As we age keeping hair healthy is a challenge. It may not be glamourous, but the truth about healthy hair is less about trips to expensive salons and more about overhauling our diet.
The inside out secret to keep hair healthy
Keeping your hair healthy and in good condition starts by nourishing it from the inside out. Like skin, your hair has high nutritional requirements and even a small deficiency in key nutrients can leave it looking dull, lifeless, brittle and dry.
Low calorie and fad diets which involve cutting out major food groups are two of the most common causes of hair loss and thinning. When your body doesn’t get everything it needs, nutrients are diverted away from less essential tasks, such as hair growth, in favour of more important jobs. As a result, hair growth slows or even stops, so when a hair falls out there is no new hair to replace it.
Iron or protein deficiencies
1 in 4 women in the UK have low iron levels and this is one of the most common causes of hair loss, thinning and slow growth. Women who suffer from heavy periods and anyone who doesn’t eat red meat needs to be especially careful to ensure they get enough iron.
Low protein diets are also linked with hair loss and brittle hair. Protein provides the building blocks from which hair is made, helps make your hair strong and keeps it in the growing phase of its cycle.
Feed your hair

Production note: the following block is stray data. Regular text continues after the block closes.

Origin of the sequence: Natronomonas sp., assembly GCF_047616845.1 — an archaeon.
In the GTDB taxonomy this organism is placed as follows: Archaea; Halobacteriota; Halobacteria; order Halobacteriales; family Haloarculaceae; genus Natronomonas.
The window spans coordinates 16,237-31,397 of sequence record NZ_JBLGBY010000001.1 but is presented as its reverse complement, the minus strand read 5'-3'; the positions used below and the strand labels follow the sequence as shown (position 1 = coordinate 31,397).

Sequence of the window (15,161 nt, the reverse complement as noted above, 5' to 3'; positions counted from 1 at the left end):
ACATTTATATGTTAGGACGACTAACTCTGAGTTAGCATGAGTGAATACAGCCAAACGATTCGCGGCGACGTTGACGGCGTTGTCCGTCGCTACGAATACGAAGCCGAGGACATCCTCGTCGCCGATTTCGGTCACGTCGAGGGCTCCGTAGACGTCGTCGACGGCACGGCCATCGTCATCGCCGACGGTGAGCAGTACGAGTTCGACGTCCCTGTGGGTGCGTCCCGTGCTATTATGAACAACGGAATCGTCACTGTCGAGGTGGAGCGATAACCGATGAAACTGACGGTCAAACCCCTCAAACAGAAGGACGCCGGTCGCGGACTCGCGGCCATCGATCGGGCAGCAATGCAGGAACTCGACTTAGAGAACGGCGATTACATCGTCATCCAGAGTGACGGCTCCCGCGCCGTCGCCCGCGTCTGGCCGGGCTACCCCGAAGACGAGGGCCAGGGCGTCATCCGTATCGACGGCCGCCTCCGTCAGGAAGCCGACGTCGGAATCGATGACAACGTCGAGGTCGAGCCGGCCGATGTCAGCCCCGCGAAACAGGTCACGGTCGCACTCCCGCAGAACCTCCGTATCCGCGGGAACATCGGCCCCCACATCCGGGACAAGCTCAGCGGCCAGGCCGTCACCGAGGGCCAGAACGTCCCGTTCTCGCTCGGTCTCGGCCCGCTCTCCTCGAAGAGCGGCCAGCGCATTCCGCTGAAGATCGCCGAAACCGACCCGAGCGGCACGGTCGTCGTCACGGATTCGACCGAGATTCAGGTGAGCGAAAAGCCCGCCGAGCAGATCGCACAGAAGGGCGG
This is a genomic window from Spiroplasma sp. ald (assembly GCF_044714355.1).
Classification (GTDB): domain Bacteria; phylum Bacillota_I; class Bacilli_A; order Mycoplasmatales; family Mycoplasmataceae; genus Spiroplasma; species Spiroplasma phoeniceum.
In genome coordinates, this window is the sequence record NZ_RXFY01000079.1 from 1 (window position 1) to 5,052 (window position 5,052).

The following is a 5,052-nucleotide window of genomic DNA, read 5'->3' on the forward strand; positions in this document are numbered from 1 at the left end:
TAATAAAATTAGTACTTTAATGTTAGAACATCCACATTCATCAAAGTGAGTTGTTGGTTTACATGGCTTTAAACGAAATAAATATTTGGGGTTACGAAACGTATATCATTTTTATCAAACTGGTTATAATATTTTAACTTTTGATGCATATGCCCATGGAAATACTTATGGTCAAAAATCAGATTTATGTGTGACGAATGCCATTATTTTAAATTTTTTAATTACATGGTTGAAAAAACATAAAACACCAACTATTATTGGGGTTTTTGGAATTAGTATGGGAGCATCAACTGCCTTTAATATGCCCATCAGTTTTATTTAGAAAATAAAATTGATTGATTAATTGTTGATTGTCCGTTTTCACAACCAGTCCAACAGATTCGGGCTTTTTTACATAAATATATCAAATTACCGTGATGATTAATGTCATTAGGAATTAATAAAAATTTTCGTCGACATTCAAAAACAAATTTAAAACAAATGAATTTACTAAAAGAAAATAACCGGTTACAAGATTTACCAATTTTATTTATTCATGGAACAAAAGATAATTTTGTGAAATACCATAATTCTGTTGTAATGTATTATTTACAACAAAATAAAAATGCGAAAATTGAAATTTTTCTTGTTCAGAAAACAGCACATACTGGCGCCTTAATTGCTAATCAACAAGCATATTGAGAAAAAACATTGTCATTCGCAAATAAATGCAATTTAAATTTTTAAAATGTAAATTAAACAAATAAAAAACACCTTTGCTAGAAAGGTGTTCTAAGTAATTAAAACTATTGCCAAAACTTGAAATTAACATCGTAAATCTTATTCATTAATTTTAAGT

Key nutrients for healthy hair include protein, essential fatty acids, vitamins A, D and E, iron, zinc and selenium, as well as two important B vitamins, biotin and niacin. Admittedly, that sounds like a lot, but it can be attained by a healthy, balanced diet containing at least five portions of fruit and/or vegetables a day, two servings of lean protein, healthy fats from foods like avocado, oily fish, nuts and seeds and wholegrain carbohydrates.
A nutritionist’s fridge
If you’re looking to keep healthy hair and prevent hair loss, here’s what I would hope to find…
Lean red meat, which provides iron in a form which is more easily absorbed by the body. Alternative vegetarian sources of iron include beans and pulses, fortified breakfast cereals, kale and watercress. Meat is also a good source of protein and the amino acid lysine. Vegetarian foods rich in lysine include eggs, nuts and seeds.
Wheat germ, wholegrain cereals and shellfish, which are rich in zinc. Zinc deficiency is thought to weaken the hair follicles and increase the risk of hair loss.
Salmon and mackerel, two examples of oily fish, which provide essential fatty acids to help keep the scalp healthy. Oily fish also provides vitamin D.
Probiotic yoghurt, which helps boost levels of friendly bacteria in the gut. These bacteria can make the B vitamin biotin, which helps to improve hair strength and texture.
Fresh fruit and vegetables, to provide vitamin C, which helps neutralise free radicals which can damage the hair.
Win a Healthspan beauty bundle
We’ve teamed up with Healthspan to offer you the chance to win a super beauty bundle containing the excellent new Replenish Hair & Nails 50 Plus supplement, plus Replenish Shampoo & Intensive Repair Conditioner to help tackle any dryness, damage and help to strengthen your hair.
The new supplement combines soy isoflavones, coenzyme Q10 with a triple amino acid source, as well as biotin, vitamin C, copper, zinc, selenium and manganese to maintain nails, hair and skin, pigmentation and protect your cells from oxidative stress. The shampoo and conditioner are packed full of Pro-vitamin B5 and vitamin C, plus keratin and natural oils to deeply nourish your hair.
For your chance to be entered into the draw, login and answer the simple question below.